As more restraints are being put on today’s developers building out the next generation of housing properties, a new wave of property styles are popping up that focus on efficiency of resource consumption and labor. The ability to reduce cost of investment and turn-around time is what most often stands in between a project idea and its actual completion.

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Thirty-year veteran and CEO of Western Rim Properties Marcus Hiles shares, “Almost every property development project is likely to go past budget and intended deadline. This is due to the various factors of unforeseen costs and unpredictable impacts that a location can have on speed of production.” Whether it is regulations from building permits, shipping delays, depleted stock supplies, or labor issues; the undertaking of completing new development projects can often create a negative ripple effect on all involved that costs time and money. These factors combined have pushed the need for an alternative to be introduced into the development space that addresses the ongoing and unpredictable issues created by traditional building methods.

Partnering in the dual HQ2 decision is the city area of DC, which will share the nearly 50,000 new jobs the investment will bring. The split and resulting decreased infrastructure requirements has not only opened up new areas as feasible options but also enables Amazon the chance to create two thriving markets while also tapping into the resources and talent each unique location has to offer.

Looking back to some of the statistics from Amazon’s first HQ location, it would seem each area will need to brace for substantial change. “Whenever new business enters an area, demand for housing is almost always likely to go up along with the rate residents are willing to pay,” shares CEO of Western Rim Properties Marcus Hiles who has over 30 decades of experience in the rental market.

A recent article by Forbes focuses in on this top question on the minds of local residents in NYC — how will this influx of new business impact Long Island’s housing market? The article cites the home prices in Seattle jumped more than 35% after Amazon entered the area. And that’s not the only impact the online giant had on the area’s economy, since 2013 home prices are reported to have risen 73% while rents were up 31%.

However the already over saturated populations in NYC and vast infrastructure that exists or is in development in the area presents a unique opportunity for Amazon. Early on the organization had made many evaluations to understand where the best investment would be location wise. One of those studies focused in on the necessary build up a location would require for the company to move in with tens of thousands of new employees brought with it. Online apartment network HotPads provided its data on the matter which did find many of the locations in the Amazon HQ2 shortlist weren’t fully equipped to handle the new growth right out of the gate and would require considerable ramp up to meet the needs of the new business investment.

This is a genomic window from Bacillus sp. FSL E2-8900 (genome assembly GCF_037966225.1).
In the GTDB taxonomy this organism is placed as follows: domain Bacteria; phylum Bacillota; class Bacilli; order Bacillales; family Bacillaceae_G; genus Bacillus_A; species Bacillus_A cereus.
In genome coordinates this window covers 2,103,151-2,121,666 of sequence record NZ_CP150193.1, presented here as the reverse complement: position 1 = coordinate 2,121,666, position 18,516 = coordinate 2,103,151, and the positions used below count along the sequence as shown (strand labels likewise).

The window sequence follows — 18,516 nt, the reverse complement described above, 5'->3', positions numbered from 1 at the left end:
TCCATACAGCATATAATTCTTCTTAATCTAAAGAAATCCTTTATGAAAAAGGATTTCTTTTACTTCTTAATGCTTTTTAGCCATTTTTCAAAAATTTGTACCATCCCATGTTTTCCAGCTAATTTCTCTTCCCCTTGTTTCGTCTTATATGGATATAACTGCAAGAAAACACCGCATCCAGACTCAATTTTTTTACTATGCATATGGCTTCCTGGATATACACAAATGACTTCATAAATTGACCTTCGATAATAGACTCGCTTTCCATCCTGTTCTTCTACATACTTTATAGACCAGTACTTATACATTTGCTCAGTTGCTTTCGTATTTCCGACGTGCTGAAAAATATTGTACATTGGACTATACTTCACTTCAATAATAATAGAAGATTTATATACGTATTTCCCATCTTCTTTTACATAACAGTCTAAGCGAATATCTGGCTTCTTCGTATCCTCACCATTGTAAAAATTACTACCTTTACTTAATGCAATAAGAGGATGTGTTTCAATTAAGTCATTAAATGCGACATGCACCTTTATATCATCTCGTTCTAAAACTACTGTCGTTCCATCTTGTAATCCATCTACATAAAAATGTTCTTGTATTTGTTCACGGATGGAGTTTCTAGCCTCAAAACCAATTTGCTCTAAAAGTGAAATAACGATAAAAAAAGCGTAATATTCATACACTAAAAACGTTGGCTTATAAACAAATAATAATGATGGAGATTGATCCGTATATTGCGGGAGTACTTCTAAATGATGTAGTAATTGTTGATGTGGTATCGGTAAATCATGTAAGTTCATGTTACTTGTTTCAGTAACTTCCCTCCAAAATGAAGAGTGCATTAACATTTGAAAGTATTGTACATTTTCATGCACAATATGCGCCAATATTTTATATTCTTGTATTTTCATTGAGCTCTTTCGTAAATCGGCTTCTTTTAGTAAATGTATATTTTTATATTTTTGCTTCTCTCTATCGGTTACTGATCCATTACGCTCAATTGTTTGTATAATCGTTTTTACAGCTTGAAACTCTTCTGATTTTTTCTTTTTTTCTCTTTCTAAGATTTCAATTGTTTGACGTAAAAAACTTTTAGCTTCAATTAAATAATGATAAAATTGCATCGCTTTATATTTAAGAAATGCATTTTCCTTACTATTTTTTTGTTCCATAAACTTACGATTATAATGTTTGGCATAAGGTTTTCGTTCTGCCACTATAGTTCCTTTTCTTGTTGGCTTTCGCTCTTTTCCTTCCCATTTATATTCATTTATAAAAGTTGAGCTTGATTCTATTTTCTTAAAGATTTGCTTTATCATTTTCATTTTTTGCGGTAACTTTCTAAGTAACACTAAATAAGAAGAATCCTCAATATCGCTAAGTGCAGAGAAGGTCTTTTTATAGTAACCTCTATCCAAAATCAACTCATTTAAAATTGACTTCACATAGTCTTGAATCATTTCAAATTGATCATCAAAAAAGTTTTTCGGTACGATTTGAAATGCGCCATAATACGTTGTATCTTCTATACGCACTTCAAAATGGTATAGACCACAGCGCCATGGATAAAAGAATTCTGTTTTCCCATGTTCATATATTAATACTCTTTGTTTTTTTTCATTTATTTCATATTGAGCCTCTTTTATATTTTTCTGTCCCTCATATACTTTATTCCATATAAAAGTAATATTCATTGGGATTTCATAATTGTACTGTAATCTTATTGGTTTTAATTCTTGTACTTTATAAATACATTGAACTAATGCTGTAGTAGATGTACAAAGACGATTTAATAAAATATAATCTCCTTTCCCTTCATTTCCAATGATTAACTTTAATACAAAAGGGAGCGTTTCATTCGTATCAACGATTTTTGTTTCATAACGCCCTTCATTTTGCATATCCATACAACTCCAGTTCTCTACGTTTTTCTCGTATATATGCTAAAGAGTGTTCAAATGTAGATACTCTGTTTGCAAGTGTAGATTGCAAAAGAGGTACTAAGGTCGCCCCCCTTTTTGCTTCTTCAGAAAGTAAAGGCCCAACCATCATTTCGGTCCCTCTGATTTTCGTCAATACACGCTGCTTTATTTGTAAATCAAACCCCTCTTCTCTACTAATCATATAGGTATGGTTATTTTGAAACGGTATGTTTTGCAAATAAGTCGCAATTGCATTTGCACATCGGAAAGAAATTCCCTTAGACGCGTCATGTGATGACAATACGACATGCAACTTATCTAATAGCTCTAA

This competitive rental landscape speaks true even at the top of the rental market with today’s property developers drastically limited with options for breaking ground on new projects. This is not a new trend and has been the case for several decades, one that has successfully pushed both developers and residents into new locations and city burrows that once were not an option for most. But this ability to breathe new life into an overlooked location is one of the most important factors allowing the city to keep on the uprise as it creates the grounds for vibrant new communities with residents and businesses happy to inhabit them.

With experience in both investing and developing in new or untapped areas himself, CEO and Founder Marcus Hiles of Western Rim Properties has seen the impact it can have on the city’s or even state’s whole community. “By creating housing options that are tailored towards introducing new demographics into an overlooked area, you are not only helping to stabilize the housing demand you are also creating opportunities for existing and new residents.” shares Marcus who has made a successful career out of taking a chance on locations that have potential for growth.

Residents of Houston, Texas know what it’s like to endure one of the country’s most severe storms ever recorded. Hurricane Harvey hit the Midwest state in fall 2017 bringing with it severe devastation that has been estimated to have impacted nearly 50% of all homes in the area.

A lot of things impact rent: building size, amenities, housing availability, proximity to central areas and most of all location. When looking nationally the rent variations from city to city can be extreme – especially when comparing historically high-priced areas with that of relatively new up and coming areas. It comes down to the area’s demand – rent has no cap and will go as high as the market allows.

That demand and subsequent price hike can become inflated if a location, mainly metro and city areas become overpopulated. Texas-based property developer Marcus Hiles shares his experience of market inflation by adding, “Take a place like New York City, the introduction of new housing is much more rare than a place like Austin, Texas. NYC’s available space for new property development is scarce and comes at a premium most average renters can’t afford nor makes for a smart decision for investors and developers.”

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A new report by online authority in the rental industry, Zumper highlights this push-pull factor that continues to fluctuate the median rental rates nationally.

According to their data, today’s most expensive rental markets are those you would expect: San Francisco, NYC, San Jose, LA and Boston.

Read the full press release

Residents of Houston, Texas know what it’s like to endure one of the country’s most severe storms ever recorded. Hurricane Harvey hit the Midwest state in fall 2017 bringing with it severe devastation that has been estimated to have impacted nearly 50% of all homes in the area.

Before Harvey, storm destruction was not uncommon but what this category 4 hurricane did do that others could not is influence the cities rebuild and future development on a massive scale.

Historically, the city of Houston has had a relatively unregulated approach to expansion that has acted similarly to the build out methods of other top Texas cities such as Dallas. With an increasing need for housing, commercial buildings and overall citywide infrastructure, the focus had most often been centered on quick turnaround time rather than longevity and ability to sustain Houston’s fluctuating weather patterns.

Read the full press release